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Early universe supermassive black holes in dying galaxies

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The COSMOS survey region surrounded by images of galaxies used in this study. In these galaxies, star formation ceased around 10 billion years ago. (3-color false-color composite images combining data from the Subaru Telescope and VISTA). Credit: NAOJ

An international team of astronomers used data from the best telescopes in the world, including the Subaru Telescope, to find the signal from active supermassive black holes in dying galaxies in the early universe. Changes in the host galaxy are linked to the appearance of these active supermassive black holes. This suggests that a black hole could have a big impact on how its host galaxy changes over time.

There are stars of all ages in the Milky Way galaxy, including stars that are still forming. In elliptical galaxies, on the other hand, all of the stars are old and about the same age. This means that early in their lives, elliptical galaxies had a time when they made a lot of stars and then stopped. It is not clear why some galaxies stopped making stars but others did not. One possibility is that a supermassive black hole messes up the gas in some galaxies, making it hard for stars to form.

Astronomers look at galaxies far away to see if this theory is true. Due to the fact that light can only move at a certain speed, it takes time for light to travel through space. The light we see from an object 10 billion light-years away took 10 billion years to get to Earth. So, the light we see today shows us what the galaxy looked like 10 billion years ago, when the light left the galaxy. So looking at distant galaxies is like looking back in time. But the distance between them also makes faraway galaxies look dimmer, which makes it hard to study them.

To get around these problems, an international team led by Kei Ito at SOKENDAI in Japan used the Cosmic Evolution Survey (COSMOS) to look at galaxies 9.5–12.5 billion light-years away. COSMOS uses information from the Atacama Large Millimeter/submillimeter Array (ALMA) and the Subaru Telescope, two of the best telescopes in the world. COSMOS contains information about radio waves, infrared light, visible light, and X-rays.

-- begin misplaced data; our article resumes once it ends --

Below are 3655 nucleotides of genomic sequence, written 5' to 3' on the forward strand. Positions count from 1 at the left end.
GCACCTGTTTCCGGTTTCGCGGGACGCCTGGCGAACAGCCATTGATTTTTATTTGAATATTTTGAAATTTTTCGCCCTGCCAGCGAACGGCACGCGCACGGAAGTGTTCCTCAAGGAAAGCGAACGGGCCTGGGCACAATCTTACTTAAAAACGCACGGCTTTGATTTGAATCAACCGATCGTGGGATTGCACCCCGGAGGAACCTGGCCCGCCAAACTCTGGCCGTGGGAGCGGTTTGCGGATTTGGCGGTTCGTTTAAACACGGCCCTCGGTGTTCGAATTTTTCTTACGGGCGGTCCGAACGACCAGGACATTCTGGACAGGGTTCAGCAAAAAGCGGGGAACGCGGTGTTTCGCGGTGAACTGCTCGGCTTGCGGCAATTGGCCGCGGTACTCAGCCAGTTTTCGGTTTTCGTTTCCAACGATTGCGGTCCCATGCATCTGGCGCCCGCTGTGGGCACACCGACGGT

The team first used optical and infrared data to separate galaxies into two groups: those where new stars are still being made and those where new stars are no longer being made. The signal-to-noise ratio of the X-ray and radio wave data was too low to be able to pick out individual galaxies. So, the team put together the data from different galaxies to make images of “average” galaxies with a better signal-to-noise ratio. In the averaged images, the team saw that the galaxies without new stars were giving off both X-rays and radio waves.

This is the first time that these kinds of emissions have been found in galaxies that are more than 10 billion light-years away. The results also show that the X-ray and radio emissions are too strong to be caused by the stars in the galaxy alone. This shows that there is an active supermassive black hole in the galaxy. This signal of black hole activity is weaker in galaxies where stars are still being made.

These results, which were published in The Astrophysical Journal, show that when star formation stopped suddenly in the early universe, supermassive black hole activity went up. We need to do more research to figure out the details of the relationship.

Further information: Kei Ito et al, COSMOS2020: Ubiquitous AGN Activity of Massive Quiescent Galaxies at 0 < z < 5 Revealed by X-Ray and Radio Stacking, The Astrophysical Journal (2022). DOI: 10.3847/1538-4357/ac5aaf

Journal information: Astrophysical Journal

Source: National Astronomical Observatory of Japan

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